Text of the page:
We provide a comprehensive species list of all the vertebrates present in the areas we are visiting as well as some of the best field guides and reference books for the areas we are visiting. There is usually a spare pair of binoculars but in a group of 4 people these do not stretch too far. We also provide a spot light for nocturnal viewing (this is subject to local condition when we arrive). Where camping all camping gear is included as well as camp cooks and assistants where needed.
Nearly everything is included in this tour. The only things not included are international flights, travel insurance (contact us for more information one what is required from your insurance policy), any food bought outside of the three main meals, drinks outside of any offered with the meals and the bottled water provided each day and any items of a personal nature such as souvenirs and tips. Any applicable departure taxes and not included (but maybe included in the cost of your flights). Please check before departure.
As we are based in Manchester we recommend flights from Manchester International Airport
We recommend KLM or Air France as a good airline for flights to Vietnam. One of the best websites to search for the best fares for these flights is www.odopo.co.uk; who are IATA accredited this is a link direct to their site. Please check our terms and conditions regarding booking flights.
Please contact us for more information about flights and we can provide you with a link direct to the flights from another supplier; in which case you only have to enter the passenger information and payment details. By using the above link you will leave our site and we at Royle Safaris hold no responsibility for the content on the site.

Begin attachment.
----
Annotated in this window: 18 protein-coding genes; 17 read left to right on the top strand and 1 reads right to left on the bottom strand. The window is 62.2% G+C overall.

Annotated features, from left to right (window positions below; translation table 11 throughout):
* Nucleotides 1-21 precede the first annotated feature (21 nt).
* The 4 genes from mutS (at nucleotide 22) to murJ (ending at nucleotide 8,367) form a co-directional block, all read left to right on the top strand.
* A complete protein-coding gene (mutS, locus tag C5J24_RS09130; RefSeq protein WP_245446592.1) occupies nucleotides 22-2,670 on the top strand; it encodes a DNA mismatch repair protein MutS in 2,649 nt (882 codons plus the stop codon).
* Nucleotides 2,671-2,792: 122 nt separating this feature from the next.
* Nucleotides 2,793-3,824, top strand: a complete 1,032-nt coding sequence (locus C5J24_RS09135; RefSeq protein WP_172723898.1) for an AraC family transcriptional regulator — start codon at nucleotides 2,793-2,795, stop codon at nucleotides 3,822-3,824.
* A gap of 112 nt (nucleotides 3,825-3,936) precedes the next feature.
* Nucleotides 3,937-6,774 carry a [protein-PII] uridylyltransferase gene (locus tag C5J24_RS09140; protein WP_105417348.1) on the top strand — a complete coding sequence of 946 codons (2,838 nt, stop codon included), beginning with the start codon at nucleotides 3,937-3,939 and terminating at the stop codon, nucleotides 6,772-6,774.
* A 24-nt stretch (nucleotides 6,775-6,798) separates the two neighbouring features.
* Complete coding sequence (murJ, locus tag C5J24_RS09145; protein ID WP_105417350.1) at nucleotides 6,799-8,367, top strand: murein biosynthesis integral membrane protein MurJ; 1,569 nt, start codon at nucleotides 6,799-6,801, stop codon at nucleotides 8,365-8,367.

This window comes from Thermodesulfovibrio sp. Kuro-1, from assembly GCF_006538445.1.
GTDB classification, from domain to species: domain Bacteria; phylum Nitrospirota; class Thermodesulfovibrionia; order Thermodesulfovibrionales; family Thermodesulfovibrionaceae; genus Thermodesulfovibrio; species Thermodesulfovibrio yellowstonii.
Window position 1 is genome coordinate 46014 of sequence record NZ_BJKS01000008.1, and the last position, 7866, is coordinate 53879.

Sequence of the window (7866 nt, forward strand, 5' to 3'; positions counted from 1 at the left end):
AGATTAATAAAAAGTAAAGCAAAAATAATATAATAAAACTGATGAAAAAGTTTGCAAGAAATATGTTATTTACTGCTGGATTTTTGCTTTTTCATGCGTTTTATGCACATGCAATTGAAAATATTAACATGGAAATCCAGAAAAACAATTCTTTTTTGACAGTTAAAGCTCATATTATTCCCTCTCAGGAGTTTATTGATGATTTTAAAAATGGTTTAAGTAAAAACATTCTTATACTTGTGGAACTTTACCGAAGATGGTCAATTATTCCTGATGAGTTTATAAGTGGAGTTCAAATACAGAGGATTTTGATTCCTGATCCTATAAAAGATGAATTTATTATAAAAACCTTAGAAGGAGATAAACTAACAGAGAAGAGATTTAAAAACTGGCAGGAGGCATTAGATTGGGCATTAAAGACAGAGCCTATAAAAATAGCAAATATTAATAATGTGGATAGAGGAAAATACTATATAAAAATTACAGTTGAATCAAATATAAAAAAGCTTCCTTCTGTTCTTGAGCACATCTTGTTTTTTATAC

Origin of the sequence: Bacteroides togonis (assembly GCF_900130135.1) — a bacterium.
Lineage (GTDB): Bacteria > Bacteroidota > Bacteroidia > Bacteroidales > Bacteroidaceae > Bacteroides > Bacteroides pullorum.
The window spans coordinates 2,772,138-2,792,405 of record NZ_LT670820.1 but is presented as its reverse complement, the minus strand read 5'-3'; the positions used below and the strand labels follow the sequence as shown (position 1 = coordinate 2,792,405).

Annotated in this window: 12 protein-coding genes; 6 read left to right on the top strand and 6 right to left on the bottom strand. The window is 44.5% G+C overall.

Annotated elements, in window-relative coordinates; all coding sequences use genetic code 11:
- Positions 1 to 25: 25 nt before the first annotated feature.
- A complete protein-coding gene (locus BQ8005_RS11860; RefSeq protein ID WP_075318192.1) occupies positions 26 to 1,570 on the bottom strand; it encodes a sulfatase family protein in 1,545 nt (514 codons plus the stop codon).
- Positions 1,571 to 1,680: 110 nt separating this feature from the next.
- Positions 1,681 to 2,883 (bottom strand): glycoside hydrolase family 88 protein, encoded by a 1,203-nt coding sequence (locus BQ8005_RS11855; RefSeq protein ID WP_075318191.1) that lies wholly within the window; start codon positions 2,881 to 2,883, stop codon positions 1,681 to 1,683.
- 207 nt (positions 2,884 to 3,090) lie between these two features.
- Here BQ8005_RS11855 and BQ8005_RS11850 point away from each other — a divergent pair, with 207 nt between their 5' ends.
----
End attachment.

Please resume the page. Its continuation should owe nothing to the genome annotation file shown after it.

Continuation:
All UK passport holders and most other nationalities are not required to have a visa for Vietnam, if staying in the country for less then 15 days – which is applicable for this tour (without any extensions pre or post the trip). The easiest way to find information is by visiting https://www.gov.uk/foreign-travel-advice/vietnam/entry-requirements (be aware that this link leaves our site and we at Royle Safaris hold no responsibility for information on the site). For longer visas you can apply for a e-visa.
There are no mandatory vaccinations needed to visit Vietnam, but it is recommended to be protected against Yellow Fever, polio, typhoid, tetanus and hepatitis A & B, Japanese encephalitis, MMR, Rabies and diphtheria. Please consult your GP about your individual requirements for visiting Vietnam as soon as you have decided on this trip.
Mrs. M. King - Kent, UK
Mrs. R. Boyer - Michigan, USA
Joe Boyer - Mighican, USA